What Is a Rainbow Option?

A rainbow option is an options contract linked to the performances of two or more underlying assets. They can speculate on the best performer in the group or minimum performances of all the underlying assets at one time. Each underlying may be called a color so the sum of all of these factors makes up a rainbow.

These are a type of exotic option that trade-the-counter (OTC). Rainbow options are similar to correlation options and basket options in that those also refer to a number of underlying securities; however, those types of options refer to a single price based on those underlying securities. Rainbow options are instead structured as calls and/or puts on the best or worst performer as it relates to the underlying assets involved.

Key Takeaways

  • A rainbow option is an exotic option that uses more than one underlying security.
  • Rainbow options come in different types and are usually dependent on either the best or worst performer of the multiple underlyings involved.
  • They are usually structured so that the option only activates once certain parameters are triggered.

How a Rainbow Option Works

Rainbow options can be structured in several ways depending on how the performances of each underlying asset are considered. Some pay off based on the best or worst performance among the covered underlying assets. In other words, its payoff is based on the top or bottom performer. These are sometimes called "best of" or "worst of" rainbow options.

A rainbow option could derive value, for instance, from three relatively low-correlated assets like the Russell 3000 Index of U.S. stocks, the MSCI Pacific Ex-Japan Index, and the Dow-AIG Commodity Futures Index. In a call rainbow written on these three indexes, the option would pay out the difference between the strike price and the level of the index that has risen by the largest amount of the three.

Spread options are technically rainbow options since their payoff is based on the difference in price between two underlying assets. Note that this is not the same as an options spread strategy, such as a vertical spread.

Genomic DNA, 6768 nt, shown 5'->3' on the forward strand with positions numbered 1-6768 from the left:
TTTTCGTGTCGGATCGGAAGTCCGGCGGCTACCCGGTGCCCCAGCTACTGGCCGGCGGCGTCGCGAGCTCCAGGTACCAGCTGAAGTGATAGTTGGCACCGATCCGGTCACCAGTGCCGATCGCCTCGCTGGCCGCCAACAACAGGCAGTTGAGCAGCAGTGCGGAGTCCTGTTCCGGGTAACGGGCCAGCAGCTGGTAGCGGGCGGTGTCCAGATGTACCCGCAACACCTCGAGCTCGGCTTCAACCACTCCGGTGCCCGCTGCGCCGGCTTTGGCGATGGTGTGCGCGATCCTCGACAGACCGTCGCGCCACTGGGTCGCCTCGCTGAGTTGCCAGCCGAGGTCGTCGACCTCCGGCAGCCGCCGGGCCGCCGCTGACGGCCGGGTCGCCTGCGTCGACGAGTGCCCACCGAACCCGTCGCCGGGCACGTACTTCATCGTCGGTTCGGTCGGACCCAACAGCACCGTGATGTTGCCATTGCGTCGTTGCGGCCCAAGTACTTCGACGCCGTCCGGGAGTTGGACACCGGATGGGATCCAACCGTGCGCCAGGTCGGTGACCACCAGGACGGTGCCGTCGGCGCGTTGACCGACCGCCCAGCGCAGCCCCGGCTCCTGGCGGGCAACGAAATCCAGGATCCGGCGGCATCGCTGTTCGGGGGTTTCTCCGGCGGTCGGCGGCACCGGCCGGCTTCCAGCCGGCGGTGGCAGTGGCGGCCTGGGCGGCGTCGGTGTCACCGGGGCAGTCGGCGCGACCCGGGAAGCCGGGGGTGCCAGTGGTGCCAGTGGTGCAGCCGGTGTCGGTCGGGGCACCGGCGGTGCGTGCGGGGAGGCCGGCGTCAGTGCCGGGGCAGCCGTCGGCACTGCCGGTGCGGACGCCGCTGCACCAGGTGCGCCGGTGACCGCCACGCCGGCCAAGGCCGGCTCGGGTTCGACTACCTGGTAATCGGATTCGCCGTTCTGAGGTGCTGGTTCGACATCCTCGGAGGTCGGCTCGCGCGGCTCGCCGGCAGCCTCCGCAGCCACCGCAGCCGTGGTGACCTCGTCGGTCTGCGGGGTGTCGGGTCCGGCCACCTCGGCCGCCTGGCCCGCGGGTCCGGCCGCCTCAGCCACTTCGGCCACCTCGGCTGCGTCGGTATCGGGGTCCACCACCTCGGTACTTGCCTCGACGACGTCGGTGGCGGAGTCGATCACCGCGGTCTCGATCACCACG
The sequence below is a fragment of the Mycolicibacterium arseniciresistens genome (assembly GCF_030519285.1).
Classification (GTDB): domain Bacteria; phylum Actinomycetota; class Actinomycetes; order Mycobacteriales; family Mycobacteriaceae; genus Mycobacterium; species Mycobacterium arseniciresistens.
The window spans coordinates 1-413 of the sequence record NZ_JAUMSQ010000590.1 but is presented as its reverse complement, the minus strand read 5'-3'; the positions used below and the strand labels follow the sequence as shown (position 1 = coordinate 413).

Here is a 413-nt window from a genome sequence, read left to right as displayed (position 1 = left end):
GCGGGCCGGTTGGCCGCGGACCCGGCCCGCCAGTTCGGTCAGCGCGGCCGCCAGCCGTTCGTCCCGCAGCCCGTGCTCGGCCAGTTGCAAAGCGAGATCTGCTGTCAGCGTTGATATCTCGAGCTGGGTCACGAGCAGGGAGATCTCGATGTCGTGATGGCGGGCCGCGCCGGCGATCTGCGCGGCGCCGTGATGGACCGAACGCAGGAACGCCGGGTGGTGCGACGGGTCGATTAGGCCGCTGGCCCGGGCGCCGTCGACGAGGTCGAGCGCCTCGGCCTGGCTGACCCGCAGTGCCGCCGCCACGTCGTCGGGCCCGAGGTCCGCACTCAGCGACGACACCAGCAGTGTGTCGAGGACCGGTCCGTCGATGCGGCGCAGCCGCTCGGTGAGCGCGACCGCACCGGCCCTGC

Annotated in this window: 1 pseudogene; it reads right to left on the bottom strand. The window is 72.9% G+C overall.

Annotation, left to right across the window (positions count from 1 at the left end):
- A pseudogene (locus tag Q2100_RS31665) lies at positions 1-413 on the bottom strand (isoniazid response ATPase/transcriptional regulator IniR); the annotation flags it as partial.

Basket options are similar since their payoff is based on the total or net performance of all of the underlying assets in the basket. However, the option is really only based on the value of the basket and not on any individual performances within. Unlike a basket option, all the assets underlying a rainbow option must move in the intended direction(s).

Correlation options are a type of rainbow option. An example would be a correlation between two or more assets, and the structure is only activated when an asset moves in or out of a specific range. They are similar to barrier options but correlation options depend on two underlying assets. Barrier options depend on a single underlying moving in or out of a range. Examples of barrier options include knock-in options and knock-out options.

Using Rainbow Options

In the horse racing betting world, a rainbow option can be similar to picking the top three finishers, called a trifecta box. All three horses in the bet must finish in the top three in any order. If they do not, then the bet, and the option, expires worthless.

In terms of stocks, a rainbow could be an option that pays off based on which pair of stocks moves up by the greatest percentage by the expiration date. For baskets of stocks, the payoff can be weighted based on the ranking of the stocks.

Perhaps a trader wants a call option on a currency that becomes active if and only if a benchmark interest rate moves outside of its current range. An airline might want a call option on a fuel commodity that activates if the U.S. dollar falls significantly.

Strategies can be quite complex, although the more complex, the less likely a seller will find a buyer to take the other side of the trade. Basically, if you can dream up a set of contingencies, you can create an option to speculate on it.